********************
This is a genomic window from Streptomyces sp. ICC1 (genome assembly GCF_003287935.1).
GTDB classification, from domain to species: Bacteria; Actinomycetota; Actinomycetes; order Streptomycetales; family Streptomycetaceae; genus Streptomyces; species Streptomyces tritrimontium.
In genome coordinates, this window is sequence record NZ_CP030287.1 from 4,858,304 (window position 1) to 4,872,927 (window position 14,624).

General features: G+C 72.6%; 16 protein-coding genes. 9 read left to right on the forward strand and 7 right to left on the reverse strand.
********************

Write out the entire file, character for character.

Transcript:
This is a genomic window from Streptomyces sp. ICC1 (genome assembly GCF_003287935.1).
GTDB classification, from domain to species: Bacteria; Actinomycetota; Actinomycetes; order Streptomycetales; family Streptomycetaceae; genus Streptomyces; species Streptomyces tritrimontium.
In genome coordinates, this window is sequence record NZ_CP030287.1 from 4,858,304 (window position 1) to 4,872,927 (window position 14,624).

General features: G+C 72.6%; 16 protein-coding genes. 9 read left to right on the forward strand and 7 right to left on the reverse strand.